Madden v. Boston Elevated Railway Co.

Decision Date29 November 1933
Citation284 Mass. 490
PartiesLORETTO W. MADDEN v. BOSTON ELEVATED RAILWAY COMPANY.
CourtUnited States State Supreme Judicial Court of Massachusetts Supreme Court

March 9, 1933.

Present: CROSBY WAIT, FIELD, DONAHUE, & LUMMUS, JJ.

Practice, Civil New trial; View; Appellate Division: request for report. Jurisdiction. Municipal Court of the City of Boston, Rule 28 (1932).

After the close of the evidence, the presentation of requests for rulings and arguments by counsel at the hearing in the Municipal Court of the

City of Boston of an action for personal injuries sustained by a passenger in a bus owned by the defendant when an axle of the bus broke, the trial judge, at the request of the defendant, took a view of the bus, at which he was accompanied by counsel and experts for both parties and at which he asked certain questions about the axle and wheel of the bus and observed demonstrations by the defendant's expert. No objection to such conduct by the judge was taken by the plaintiff at the view. The judge subsequently found for the defendant. The plaintiff filed a motion for a new trial based in part on the ground that the judge improperly heard evidence at the view. The motion was denied. Upon appeal by the plaintiff to this court from an order by the Appellate Division dismissing a report by the trial judge, it was held, that the contention as to the improper hearing of evidence at the view was not open to the plaintiff because he at that time had not objected thereto and requested a report thereof in conformity to Rule 28 of the Municipal Court of the

City of Boston (1932). It was stated that it was within the inherent power of the judge of the

Municipal Court to take the view above described at a place outside the territorial jurisdiction of the court.

It was stated that there was nothing prejudicial to the plaintiff in what occurred at the view above described.

Following a finding for the defendant at the hearing of an action for personal injuries in a municipal court, the plaintiff filed a motion for a new trial based on the ground of newly discovered evidence. At the hearing of the motion, the trial judge heard new testimony and arguments on a new theory of negligence. The motion was denied. Held, that no abuse of discretion nor error was shown in the denial.

Matters susceptible of being raised at the hearing of an action in a municipal court cannot as of right be raised for the first time at the hearing of a motion for a new trial.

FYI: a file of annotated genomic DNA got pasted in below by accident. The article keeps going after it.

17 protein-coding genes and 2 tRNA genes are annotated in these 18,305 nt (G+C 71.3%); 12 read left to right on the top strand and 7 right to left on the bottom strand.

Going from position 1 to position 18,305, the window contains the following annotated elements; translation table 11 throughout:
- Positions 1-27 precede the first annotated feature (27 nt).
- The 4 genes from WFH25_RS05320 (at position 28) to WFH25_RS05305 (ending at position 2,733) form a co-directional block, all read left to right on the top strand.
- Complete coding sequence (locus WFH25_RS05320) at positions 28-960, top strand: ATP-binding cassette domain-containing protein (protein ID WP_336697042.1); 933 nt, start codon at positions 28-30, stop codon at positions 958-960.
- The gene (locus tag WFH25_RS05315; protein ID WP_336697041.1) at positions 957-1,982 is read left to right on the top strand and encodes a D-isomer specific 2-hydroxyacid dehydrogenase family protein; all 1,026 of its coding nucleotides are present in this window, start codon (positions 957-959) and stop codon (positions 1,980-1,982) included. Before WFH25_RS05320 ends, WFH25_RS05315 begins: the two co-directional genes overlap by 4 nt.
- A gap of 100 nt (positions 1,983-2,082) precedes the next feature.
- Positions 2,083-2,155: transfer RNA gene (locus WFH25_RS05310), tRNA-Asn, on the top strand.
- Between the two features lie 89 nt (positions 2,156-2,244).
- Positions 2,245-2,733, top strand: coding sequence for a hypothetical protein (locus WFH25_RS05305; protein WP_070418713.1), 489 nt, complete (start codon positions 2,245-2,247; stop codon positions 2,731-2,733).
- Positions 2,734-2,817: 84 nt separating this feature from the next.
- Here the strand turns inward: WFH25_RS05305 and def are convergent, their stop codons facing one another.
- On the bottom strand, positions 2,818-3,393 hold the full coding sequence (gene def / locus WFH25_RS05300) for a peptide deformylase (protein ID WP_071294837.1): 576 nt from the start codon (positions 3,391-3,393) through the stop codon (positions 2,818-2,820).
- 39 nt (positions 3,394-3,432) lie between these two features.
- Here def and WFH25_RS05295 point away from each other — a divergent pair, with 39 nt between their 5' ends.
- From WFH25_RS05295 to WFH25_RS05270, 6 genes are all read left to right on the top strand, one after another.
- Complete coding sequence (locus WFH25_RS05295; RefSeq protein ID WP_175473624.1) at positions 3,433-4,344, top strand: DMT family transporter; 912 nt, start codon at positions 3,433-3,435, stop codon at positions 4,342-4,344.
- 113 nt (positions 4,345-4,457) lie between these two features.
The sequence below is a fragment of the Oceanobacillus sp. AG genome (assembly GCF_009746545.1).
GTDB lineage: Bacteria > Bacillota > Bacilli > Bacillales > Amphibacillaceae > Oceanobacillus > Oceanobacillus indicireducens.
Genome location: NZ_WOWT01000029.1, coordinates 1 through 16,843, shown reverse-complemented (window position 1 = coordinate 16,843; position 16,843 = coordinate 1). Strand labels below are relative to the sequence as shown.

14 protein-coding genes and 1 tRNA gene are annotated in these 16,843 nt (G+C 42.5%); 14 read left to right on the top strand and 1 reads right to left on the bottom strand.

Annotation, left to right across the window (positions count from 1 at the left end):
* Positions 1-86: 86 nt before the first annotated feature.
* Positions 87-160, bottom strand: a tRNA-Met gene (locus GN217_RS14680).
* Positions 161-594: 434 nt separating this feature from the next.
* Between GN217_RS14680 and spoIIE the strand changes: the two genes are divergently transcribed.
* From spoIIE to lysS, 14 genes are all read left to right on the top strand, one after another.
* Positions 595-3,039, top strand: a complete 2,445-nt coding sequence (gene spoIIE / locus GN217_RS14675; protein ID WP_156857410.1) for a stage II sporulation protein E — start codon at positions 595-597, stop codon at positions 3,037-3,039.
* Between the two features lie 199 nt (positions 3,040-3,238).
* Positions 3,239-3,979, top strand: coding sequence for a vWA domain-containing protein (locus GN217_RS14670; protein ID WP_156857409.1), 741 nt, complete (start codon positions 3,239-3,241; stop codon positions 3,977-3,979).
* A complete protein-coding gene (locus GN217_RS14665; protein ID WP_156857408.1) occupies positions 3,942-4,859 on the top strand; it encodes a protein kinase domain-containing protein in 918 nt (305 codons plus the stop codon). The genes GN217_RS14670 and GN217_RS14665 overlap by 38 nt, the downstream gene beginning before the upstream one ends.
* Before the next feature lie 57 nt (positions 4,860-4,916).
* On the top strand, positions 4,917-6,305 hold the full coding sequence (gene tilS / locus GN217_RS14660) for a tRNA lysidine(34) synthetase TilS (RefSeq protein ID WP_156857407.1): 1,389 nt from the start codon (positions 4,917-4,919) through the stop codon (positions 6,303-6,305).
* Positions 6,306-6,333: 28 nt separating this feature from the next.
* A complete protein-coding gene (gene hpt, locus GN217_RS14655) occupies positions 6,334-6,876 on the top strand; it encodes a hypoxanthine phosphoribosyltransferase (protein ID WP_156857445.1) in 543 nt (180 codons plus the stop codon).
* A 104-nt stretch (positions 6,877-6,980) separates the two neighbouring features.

CONTRACT OR TORT. Writ in the Municipal Court of the City of Boston dated November 27, 1931.

The action was heard in the Municipal Court by Brackett, J., who found for the defendant. A motion by the plaintiff for a new trial was denied. Proceedings in the Municipal Court are described in the opinion. A report to the Appellate Division was ordered dismissed. The plaintiff appealed.

B. J. Killion, (E.

Donovan with him,) for the plaintiff.

J. J. O'Hare Jr., for the defendant.

WAIT, J. The plaintiff appeals from an order of an appellate division dismissing a report. She was injured on July 13, 1931, in Malden, while a passenger on a bus owned and managed by the defendant street railway. She brought suit in the Municipal Court of the City of Boston counting upon negligence of the defendant or its servants. After the close of evidence, the presentation of requests and arguments of counsel, the trial judge, on motion of the defendant, went from Boston to the defendant's garage in Medford and there viewed the bus concerned in the accident. The garage is situated outside the territorial jurisdiction of the court. He was accompanied by counsel for the plaintiff and defendant, by the defendant's foreman who had testified at the hearing, and by one Long, called as an expert automobile mechanic by the plaintiff, who also had testified at the hearing. At the hearing there was evidence that the axle of the bus had broken somewhere inside the wheel, the left rear double wheel had rolled away, and the bus had then bumped along on the street surface for a distance of more than one hundred feet before stopping. Witnesses described the appearance of the broken axle at the point of the break.